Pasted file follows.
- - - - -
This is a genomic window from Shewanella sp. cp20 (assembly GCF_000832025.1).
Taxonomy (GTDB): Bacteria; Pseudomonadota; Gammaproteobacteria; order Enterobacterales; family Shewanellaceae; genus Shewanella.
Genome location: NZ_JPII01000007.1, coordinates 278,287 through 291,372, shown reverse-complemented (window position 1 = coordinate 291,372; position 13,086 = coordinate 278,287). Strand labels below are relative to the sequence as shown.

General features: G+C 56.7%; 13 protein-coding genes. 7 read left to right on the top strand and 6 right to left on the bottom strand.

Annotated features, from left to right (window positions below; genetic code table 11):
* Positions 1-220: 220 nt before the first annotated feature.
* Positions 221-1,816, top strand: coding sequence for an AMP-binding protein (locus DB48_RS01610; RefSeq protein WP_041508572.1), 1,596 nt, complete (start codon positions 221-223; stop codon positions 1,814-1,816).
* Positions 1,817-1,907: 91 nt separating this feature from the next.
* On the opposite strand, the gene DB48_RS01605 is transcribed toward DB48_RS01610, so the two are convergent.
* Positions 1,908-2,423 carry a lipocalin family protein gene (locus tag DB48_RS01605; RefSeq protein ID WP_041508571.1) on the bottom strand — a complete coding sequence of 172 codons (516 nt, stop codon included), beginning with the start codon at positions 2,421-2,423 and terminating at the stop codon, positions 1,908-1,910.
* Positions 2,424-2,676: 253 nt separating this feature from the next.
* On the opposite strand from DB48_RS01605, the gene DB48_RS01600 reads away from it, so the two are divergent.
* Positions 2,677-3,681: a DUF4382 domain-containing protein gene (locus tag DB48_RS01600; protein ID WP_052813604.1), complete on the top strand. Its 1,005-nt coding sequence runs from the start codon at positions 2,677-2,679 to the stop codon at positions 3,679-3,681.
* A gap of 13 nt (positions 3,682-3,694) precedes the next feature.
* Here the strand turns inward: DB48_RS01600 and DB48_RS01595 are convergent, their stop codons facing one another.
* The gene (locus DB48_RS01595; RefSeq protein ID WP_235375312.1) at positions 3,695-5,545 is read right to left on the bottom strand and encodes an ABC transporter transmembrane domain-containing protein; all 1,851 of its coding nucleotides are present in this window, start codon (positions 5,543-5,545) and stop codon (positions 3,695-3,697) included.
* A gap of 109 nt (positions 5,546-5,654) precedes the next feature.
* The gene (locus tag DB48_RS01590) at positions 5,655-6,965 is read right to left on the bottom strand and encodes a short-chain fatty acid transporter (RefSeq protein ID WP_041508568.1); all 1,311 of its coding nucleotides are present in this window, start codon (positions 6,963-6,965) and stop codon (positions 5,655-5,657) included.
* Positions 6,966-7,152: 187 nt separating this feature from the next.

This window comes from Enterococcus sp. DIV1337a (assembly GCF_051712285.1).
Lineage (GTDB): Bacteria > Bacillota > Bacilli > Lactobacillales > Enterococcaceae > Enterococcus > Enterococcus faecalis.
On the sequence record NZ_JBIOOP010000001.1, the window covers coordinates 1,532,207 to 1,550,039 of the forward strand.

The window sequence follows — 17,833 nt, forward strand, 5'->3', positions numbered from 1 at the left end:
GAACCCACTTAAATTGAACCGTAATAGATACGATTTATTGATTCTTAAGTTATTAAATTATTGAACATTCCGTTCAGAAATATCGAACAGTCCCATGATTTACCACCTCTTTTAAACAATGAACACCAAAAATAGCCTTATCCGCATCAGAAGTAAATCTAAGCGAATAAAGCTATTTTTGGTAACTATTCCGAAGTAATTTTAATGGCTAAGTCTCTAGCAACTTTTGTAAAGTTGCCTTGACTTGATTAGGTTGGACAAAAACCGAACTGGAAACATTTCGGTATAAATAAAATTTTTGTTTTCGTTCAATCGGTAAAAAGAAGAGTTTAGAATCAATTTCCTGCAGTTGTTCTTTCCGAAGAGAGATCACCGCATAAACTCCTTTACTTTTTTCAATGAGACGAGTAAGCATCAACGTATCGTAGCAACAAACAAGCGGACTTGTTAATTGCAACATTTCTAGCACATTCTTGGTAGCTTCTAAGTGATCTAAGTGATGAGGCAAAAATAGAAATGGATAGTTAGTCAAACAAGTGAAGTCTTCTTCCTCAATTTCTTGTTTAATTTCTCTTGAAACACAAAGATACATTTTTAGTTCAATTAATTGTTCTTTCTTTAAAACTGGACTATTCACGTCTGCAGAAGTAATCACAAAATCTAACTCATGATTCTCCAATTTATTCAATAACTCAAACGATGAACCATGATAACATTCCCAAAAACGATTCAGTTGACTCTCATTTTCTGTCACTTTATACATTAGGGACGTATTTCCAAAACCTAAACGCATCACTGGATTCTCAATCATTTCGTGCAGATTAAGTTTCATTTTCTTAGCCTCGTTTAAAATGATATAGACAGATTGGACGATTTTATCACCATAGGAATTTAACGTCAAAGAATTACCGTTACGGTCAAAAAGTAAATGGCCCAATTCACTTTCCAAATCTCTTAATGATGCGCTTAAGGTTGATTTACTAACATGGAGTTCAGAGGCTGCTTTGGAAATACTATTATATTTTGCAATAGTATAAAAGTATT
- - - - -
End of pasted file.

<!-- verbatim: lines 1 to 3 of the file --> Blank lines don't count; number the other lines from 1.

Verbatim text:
This is a genomic window from Shewanella sp. cp20 (assembly GCF_000832025.1).
Taxonomy (GTDB): Bacteria; Pseudomonadota; Gammaproteobacteria; order Enterobacterales; family Shewanellaceae; genus Shewanella.
Genome location: NZ_JPII01000007.1, coordinates 278,287 through 291,372, shown reverse-complemented (window position 1 = coordinate 291,372; position 13,086 = coordinate 278,287). Strand labels below are relative to the sequence as shown.